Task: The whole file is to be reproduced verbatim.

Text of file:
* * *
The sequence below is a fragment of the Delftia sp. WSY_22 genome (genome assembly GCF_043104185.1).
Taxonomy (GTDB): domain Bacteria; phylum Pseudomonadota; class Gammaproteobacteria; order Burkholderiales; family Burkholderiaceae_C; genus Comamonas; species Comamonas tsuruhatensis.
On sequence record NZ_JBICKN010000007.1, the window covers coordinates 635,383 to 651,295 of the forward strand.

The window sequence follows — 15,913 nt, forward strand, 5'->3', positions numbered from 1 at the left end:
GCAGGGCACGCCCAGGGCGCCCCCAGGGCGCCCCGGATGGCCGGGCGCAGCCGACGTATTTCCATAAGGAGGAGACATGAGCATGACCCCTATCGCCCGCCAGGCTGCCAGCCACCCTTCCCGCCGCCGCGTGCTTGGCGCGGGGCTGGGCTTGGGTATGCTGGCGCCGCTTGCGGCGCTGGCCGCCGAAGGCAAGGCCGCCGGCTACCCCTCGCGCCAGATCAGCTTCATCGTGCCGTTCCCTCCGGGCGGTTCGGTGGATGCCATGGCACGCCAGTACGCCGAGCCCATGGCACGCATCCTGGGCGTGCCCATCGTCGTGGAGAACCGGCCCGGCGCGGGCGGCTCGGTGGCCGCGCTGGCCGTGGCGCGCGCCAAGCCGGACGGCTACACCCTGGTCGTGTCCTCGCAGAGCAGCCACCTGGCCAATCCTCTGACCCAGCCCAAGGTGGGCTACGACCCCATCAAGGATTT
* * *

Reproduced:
The sequence below is a fragment of the Delftia sp. WSY_22 genome (genome assembly GCF_043104185.1).
Taxonomy (GTDB): domain Bacteria; phylum Pseudomonadota; class Gammaproteobacteria; order Burkholderiales; family Burkholderiaceae_C; genus Comamonas; species Comamonas tsuruhatensis.
On sequence record NZ_JBICKN010000007.1, the window covers coordinates 635,383 to 651,295 of the forward strand.

The window sequence follows — 15,913 nt, forward strand, 5'->3', positions numbered from 1 at the left end:
GCAGGGCACGCCCAGGGCGCCCCCAGGGCGCCCCGGATGGCCGGGCGCAGCCGACGTATTTCCATAAGGAGGAGACATGAGCATGACCCCTATCGCCCGCCAGGCTGCCAGCCACCCTTCCCGCCGCCGCGTGCTTGGCGCGGGGCTGGGCTTGGGTATGCTGGCGCCGCTTGCGGCGCTGGCCGCCGAAGGCAAGGCCGCCGGCTACCCCTCGCGCCAGATCAGCTTCATCGTGCCGTTCCCTCCGGGCGGTTCGGTGGATGCCATGGCACGCCAGTACGCCGAGCCCATGGCACGCATCCTGGGCGTGCCCATCGTCGTGGAGAACCGGCCCGGCGCGGGCGGCTCGGTGGCCGCGCTGGCCGTGGCGCGCGCCAAGCCGGACGGCTACACCCTGGTCGTGTCCTCGCAGAGCAGCCACCTGGCCAATCCTCTGACCCAGCCCAAGGTGGGCTACGACCCCATCAAGGATTT